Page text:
From the late 50s to late 70s Kathmandu was central to the hippie trail. The 6000 mile route through Europe, Middle East, Central and Southern Asia would bring in bohemian travelers in hordes. Many came to escape the hustle bustle of western cities in a quiet corner of the Himalayas. Then things changed in 1979, with the Russian invasion of Afghanistan, the overland trip along the hippie trail become dangerous and along with it faded the culture.
Karna Sakya started small with a 13 room guesthouse in Thamel. Work was tough and hours were long. After the hippie crowd started petering out, he started to focus more on trekking, wildlife walks and local tours, drawing on his experience as a previous conservation officer. His approach to tourism has been embraced by many as Nepal is now most commonly known for trekking, elephant safaris, wildlife and cultural diversity.
Regardless of what detractors have to say about Sakya, there being a vocal few, what cannot be taken away from him, is that he is a role model to tourism entrepreneurs in the country in many ways.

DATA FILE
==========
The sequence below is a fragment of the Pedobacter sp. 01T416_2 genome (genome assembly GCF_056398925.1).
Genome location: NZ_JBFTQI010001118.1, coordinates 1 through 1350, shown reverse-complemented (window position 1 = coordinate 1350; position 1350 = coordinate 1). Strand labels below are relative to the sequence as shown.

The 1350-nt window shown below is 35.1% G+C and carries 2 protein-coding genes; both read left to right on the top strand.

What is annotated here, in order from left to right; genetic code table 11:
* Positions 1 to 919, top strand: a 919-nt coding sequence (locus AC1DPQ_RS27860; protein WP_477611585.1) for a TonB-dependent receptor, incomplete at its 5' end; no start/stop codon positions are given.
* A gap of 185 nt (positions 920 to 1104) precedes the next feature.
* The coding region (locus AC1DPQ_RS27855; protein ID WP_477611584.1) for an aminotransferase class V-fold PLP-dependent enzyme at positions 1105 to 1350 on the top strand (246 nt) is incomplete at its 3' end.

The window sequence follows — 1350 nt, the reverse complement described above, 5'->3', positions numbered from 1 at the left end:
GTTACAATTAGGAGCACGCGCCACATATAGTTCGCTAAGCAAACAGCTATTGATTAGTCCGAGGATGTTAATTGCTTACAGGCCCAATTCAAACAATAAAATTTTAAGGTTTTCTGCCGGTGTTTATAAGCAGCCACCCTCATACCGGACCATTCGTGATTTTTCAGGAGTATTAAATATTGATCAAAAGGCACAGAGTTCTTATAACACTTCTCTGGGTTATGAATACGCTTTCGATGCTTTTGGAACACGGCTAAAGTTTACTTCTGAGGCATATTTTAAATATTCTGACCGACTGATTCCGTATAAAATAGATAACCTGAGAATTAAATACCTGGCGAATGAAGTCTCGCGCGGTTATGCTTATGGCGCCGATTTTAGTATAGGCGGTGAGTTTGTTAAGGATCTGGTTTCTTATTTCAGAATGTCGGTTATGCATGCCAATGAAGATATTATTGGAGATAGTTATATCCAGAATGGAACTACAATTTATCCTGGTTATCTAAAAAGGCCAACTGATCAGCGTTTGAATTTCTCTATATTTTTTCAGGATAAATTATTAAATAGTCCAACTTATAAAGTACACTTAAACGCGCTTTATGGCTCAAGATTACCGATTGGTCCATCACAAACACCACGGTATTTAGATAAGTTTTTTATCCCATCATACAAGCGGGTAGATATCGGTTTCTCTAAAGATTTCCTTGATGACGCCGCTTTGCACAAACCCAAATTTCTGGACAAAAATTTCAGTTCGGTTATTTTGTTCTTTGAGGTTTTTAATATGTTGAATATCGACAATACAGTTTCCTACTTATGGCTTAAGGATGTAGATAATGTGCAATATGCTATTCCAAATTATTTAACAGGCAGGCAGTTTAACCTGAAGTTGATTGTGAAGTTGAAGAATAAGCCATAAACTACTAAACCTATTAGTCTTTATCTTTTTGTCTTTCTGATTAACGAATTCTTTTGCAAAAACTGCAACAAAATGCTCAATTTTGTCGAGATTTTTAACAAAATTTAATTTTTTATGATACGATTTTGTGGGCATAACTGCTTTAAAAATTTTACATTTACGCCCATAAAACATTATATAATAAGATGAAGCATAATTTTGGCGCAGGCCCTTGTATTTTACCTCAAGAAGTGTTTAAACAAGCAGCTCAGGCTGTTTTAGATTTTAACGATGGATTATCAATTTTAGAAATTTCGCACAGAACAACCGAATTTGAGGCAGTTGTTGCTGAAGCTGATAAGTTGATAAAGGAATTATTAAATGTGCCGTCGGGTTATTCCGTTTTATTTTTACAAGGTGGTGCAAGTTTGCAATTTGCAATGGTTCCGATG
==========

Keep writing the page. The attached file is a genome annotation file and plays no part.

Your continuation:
“He was the one who really developed Thamel as a destination. He was a pioneer,” says a tourism entrepreneur who’s worked with Sakya for 25 years. He is also credited as being fundamental to the creation of Annapurna Conservation Area, which is the largest protected area in Nepal.
These days his expanded empire offers as many as 650 rooms. With cheap flights to Nepal and globalization bringing in more travelers than ever, some of his fancier hotels can cost upwards of $270 a night. However, he claims he has also remained true to his origins, with limited ultra basic rooms available upwards of $2 also available for the occasional aging hippie or student backpackers.
The above post has been adapted from an original article on Huffingtonpost.com. Read the original post here: